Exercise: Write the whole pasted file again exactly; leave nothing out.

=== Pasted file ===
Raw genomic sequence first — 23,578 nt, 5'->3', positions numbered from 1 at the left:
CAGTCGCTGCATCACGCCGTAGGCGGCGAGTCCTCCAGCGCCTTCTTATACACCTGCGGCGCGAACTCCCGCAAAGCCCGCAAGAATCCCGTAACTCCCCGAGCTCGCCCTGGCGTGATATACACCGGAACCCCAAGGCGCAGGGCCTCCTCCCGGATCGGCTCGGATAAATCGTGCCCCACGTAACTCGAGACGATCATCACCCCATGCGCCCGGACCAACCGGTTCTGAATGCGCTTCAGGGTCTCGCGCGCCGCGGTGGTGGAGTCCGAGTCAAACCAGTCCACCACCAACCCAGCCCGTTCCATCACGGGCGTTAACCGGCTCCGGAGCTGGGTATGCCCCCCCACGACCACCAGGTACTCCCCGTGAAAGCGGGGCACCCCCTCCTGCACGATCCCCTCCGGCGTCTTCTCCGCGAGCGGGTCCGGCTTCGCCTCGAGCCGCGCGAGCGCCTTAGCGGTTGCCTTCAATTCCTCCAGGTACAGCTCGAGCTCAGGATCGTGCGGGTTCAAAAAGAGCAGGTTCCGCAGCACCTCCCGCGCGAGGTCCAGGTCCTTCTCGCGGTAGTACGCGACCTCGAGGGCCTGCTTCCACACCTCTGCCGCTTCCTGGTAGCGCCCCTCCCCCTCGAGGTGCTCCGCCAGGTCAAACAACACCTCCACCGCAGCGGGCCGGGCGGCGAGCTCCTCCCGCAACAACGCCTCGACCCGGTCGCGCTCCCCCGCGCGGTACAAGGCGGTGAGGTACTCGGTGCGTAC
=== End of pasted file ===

Raw genomic sequence first — 23,578 nt, 5'->3', positions numbered from 1 at the left:
CAGTCGCTGCATCACGCCGTAGGCGGCGAGTCCTCCAGCGCCTTCTTATACACCTGCGGCGCGAACTCCCGCAAAGCCCGCAAGAATCCCGTAACTCCCCGAGCTCGCCCTGGCGTGATATACACCGGAACCCCAAGGCGCAGGGCCTCCTCCCGGATCGGCTCGGATAAATCGTGCCCCACGTAACTCGAGACGATCATCACCCCATGCGCCCGGACCAACCGGTTCTGAATGCGCTTCAGGGTCTCGCGCGCCGCGGTGGTGGAGTCCGAGTCAAACCAGTCCACCACCAACCCAGCCCGTTCCATCACGGGCGTTAACCGGCTCCGGAGCTGGGTATGCCCCCCCACGACCACCAGGTACTCCCCGTGAAAGCGGGGCACCCCCTCCTGCACGATCCCCTCCGGCGTCTTCTCCGCGAGCGGGTCCGGCTTCGCCTCGAGCCGCGCGAGCGCCTTAGCGGTTGCCTTCAATTCCTCCAGGTACAGCTCGAGCTCAGGATCGTGCGGGTTCAAAAAGAGCAGGTTCCGCAGCACCTCCCGCGCGAGGTCCAGGTCCTTCTCGCGGTAGTACGCGACCTCGAGGGCCTGCTTCCACACCTCTGCCGCTTCCTGGTAGCGCCCCTCCCCCTCGAGGTGCTCCGCCAGGTCAAACAACACCTCCACCGCAGCGGGCCGGGCGGCGAGCTCCTCCCGCAACAACGCCTCGACCCGGTCGCGCTCCCCCGCGCGGTACAAGGCGGTGAGGTACTCGGTGCGTAC